RE: Burger Week (Aug 10-16), an annual citywide bonanza of limited-edition $5 burgers. Promotion of the event includes reminders to order additional items and tip appropriately, AKA the Commandments of Burger Week.

DEAR MERCURY—I hate to break it to you, but guess what? Being a civil human being with some semblance of manners and consideration for others is status quo for those of us who are not of Neanderthal lineage. Thank you for pointing out that there are dickish customers right up front, and practically accusing us all of being that way in advance. Working with the public sucks. But guess what? You decided customer service, food service specifically, was what you wanted to do for a living. Nobody should have to read or adhere to your "rules" when it comes to being a restaurant patron or whilst attending one of your poorly executed fests, tastes, or other foodie-boozy-beer and bacon-y-related events. Here are some real commandments for those restaurant owners who thought food service would be a good idea:

• How about not stressing your staff with what they inevitably dread every year by overworking them?

• How about making the effort to actually have enough product based on your stats from the previous year, and then some?

• Want us to tip and order something other than just a burger? Then how about making sure your customers are actually acknowledged by someone when they walk in and not blatantly ignored and left to their own devices to "just figure it out," or, here's a good one, "Make the best of it!"

As an event coordinator with more than 20 years of experience, I can confidently say that the people who have shared not-so-great reviews or legitimate complaints should be taken seriously. If you own a restaurant or an event space, there is no excuse for poor event planning. Get it together and stop blaming your paying customers for your shortcomings. We don't need your stinking rules and commandments.



RE: "So Long, Dear Suckers!" [I Love Television, Aug 12], in which Wm.™ Steven Humphrey announced the conclusion of his long-running column.

DEAR HUMPY—I won't allow it! You cannot stop writing I Love Television until you look like a hot version of the Crypt Keeper. Please tell me this is just a fever dream of some coked-up Hollywood producer and that I Love Television will come back from the dead like Bobby Ewing. And that you'll have his glorious feathered half mullet!

I love, love, love I Love Television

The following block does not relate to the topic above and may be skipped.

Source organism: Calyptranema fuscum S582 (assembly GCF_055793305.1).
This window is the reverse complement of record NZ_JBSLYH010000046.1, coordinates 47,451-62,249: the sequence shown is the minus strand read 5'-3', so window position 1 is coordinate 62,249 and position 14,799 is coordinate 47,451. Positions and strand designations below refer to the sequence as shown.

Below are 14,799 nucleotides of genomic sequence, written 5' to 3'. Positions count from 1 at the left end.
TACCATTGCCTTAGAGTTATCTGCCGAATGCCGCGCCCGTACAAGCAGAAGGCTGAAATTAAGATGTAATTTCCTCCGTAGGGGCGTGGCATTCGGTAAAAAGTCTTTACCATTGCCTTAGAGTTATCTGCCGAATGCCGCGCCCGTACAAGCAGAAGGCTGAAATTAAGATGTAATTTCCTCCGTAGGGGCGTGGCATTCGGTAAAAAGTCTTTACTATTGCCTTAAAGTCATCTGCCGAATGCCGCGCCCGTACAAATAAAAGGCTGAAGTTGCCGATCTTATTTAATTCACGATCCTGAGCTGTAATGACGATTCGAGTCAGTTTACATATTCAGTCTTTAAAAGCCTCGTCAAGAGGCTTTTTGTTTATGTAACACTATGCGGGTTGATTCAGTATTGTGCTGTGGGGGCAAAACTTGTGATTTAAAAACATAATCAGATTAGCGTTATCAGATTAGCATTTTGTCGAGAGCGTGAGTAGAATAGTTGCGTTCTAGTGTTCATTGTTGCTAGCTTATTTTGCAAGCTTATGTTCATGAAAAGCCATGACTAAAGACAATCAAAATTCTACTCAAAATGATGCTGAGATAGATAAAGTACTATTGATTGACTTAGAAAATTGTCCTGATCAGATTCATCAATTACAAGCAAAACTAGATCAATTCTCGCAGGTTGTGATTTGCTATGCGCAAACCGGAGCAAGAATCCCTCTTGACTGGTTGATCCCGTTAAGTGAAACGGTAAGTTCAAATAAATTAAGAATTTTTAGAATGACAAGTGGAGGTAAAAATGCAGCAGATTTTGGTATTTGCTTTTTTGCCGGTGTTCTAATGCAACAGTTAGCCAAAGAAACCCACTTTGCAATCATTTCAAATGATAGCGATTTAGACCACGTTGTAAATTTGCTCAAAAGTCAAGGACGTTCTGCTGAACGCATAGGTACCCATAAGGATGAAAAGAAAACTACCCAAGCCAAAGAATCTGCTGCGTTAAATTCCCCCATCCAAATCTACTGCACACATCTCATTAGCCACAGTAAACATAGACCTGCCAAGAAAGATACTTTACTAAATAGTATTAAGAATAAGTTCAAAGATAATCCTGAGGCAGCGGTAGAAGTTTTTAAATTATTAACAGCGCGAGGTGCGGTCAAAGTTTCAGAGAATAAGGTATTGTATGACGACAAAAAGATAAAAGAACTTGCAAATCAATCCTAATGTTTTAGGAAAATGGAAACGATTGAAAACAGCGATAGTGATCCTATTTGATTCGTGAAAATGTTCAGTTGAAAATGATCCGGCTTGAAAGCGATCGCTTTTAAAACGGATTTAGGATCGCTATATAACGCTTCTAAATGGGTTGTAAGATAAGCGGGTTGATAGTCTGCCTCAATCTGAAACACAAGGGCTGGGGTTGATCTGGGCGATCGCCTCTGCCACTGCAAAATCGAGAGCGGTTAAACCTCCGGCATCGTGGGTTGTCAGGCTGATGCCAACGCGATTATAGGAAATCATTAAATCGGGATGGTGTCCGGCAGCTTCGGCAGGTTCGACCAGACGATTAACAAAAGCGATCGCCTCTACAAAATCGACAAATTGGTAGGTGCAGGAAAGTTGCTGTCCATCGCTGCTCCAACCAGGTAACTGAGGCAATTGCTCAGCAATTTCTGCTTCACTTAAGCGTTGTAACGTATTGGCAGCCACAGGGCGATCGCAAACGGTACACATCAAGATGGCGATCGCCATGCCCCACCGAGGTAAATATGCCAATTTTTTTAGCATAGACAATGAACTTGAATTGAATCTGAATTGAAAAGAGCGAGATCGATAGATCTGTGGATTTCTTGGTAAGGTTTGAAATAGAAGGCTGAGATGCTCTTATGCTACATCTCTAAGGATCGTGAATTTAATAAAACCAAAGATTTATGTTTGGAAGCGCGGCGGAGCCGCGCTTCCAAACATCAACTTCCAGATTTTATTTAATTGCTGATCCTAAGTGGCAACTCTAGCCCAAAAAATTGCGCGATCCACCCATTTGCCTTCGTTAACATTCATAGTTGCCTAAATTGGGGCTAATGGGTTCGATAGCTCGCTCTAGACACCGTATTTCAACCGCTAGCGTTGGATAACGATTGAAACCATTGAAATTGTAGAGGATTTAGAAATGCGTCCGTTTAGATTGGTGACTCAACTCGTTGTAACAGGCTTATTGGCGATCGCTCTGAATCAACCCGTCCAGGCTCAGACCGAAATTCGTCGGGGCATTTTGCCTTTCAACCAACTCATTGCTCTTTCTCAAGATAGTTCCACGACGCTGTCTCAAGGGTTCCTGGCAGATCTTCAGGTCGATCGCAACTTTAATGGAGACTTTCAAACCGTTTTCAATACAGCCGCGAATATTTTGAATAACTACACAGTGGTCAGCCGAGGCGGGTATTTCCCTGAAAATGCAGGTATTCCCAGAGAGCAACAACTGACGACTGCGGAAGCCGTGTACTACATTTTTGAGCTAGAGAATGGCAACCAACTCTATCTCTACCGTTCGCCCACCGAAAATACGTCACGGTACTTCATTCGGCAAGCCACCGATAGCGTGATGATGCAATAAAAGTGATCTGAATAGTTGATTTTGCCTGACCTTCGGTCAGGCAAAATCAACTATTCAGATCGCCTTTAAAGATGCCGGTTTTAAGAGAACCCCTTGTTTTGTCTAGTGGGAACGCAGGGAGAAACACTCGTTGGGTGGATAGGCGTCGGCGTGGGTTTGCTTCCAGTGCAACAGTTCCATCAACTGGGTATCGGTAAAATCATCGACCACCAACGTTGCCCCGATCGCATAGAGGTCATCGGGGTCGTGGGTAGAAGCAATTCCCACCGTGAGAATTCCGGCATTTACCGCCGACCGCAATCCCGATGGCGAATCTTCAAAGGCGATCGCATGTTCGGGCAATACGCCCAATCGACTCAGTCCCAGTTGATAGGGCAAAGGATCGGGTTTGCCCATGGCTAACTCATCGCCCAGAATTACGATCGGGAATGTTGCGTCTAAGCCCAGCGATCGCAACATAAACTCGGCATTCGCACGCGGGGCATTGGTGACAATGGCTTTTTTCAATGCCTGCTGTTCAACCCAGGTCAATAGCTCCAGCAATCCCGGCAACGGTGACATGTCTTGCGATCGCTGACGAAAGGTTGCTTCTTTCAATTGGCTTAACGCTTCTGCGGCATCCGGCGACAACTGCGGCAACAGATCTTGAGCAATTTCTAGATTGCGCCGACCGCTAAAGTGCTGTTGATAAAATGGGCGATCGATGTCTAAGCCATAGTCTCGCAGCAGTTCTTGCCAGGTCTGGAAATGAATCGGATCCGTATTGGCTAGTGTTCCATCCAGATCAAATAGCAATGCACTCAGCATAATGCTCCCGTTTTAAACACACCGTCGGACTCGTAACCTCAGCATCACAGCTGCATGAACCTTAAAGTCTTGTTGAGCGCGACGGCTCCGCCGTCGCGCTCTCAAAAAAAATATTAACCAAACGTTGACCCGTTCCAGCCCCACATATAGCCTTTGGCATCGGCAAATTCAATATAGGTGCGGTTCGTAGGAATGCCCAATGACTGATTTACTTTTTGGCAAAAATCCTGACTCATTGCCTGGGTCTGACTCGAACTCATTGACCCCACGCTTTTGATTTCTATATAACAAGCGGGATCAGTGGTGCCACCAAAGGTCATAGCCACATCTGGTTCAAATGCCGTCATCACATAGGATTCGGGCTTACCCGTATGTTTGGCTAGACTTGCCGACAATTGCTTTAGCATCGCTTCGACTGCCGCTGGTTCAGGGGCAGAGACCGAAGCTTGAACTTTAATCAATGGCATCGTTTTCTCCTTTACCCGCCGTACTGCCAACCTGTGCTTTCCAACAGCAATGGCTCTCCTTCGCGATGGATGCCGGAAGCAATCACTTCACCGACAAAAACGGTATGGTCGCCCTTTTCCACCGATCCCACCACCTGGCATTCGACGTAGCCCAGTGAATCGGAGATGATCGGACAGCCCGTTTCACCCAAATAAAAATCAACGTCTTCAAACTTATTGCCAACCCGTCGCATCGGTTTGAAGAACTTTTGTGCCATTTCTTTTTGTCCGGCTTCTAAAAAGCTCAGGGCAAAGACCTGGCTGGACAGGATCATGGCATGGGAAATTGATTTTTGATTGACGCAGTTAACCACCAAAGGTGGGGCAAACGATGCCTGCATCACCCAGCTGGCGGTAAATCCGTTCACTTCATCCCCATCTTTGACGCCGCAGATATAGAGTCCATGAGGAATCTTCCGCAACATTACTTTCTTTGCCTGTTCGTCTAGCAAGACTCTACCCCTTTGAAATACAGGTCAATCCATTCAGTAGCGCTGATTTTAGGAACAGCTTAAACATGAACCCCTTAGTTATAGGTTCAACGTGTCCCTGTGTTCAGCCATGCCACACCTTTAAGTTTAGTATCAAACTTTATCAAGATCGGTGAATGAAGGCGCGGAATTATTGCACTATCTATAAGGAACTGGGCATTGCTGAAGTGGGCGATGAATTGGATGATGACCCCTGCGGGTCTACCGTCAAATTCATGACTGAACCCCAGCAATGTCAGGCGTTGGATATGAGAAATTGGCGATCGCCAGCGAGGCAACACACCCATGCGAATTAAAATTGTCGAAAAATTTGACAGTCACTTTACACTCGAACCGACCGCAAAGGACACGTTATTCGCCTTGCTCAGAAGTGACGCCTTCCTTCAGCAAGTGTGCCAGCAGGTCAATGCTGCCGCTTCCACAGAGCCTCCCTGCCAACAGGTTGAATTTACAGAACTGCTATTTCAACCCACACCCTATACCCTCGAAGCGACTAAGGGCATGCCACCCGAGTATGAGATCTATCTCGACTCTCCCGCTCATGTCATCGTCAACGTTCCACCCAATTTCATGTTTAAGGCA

RE: Portland's recent-ish emergence as a "cool" place to be.

DEAR MERCURY—I've lived in and around the Portland area on and off for the past 50 years, and I don't see what's so fucking cool about it. There are tons of decrepit old buildings. There are drug fiends all over the place shooting heroin into their arms, dropping their dirty needles, and dropping dead themselves left and right from overdoses. (Back in the 1980s, the Port of Portland was listed as being the primary national inlet for heroin imports coming from abroad on container loads. So has anything changed there?) There are roughly a half-dozen random gang shootings per week, with more shootings from other crazed individuals. Near-gridlock traffic problems are horrendous and getting worse day by day. There are legions of homeless and mentally ill living, crapping, and pissing all over. Little kids are selling their asses on the streets. And then to top it all off, the cost of housing is largely not affordable. So what's so "cool" about all this? I suspect that the recently much-touted "coolness and hipness" of Portland is nothing more than just hype that is designed [for] social media outlets and other marketing venues in creating an illusion of coolness and hipness in the interest of drawing unsuspecting suckers to live here from around the country.    

Jim Shepard

AND YET YOU'VE ENDURED these horrendous conditions, and have kept coming back, for 50-odd years, Jim! Bravo for sticking it out. You win two tickets to the Laurelhurst Theater for the trouble, which totally still counts as "old Portland."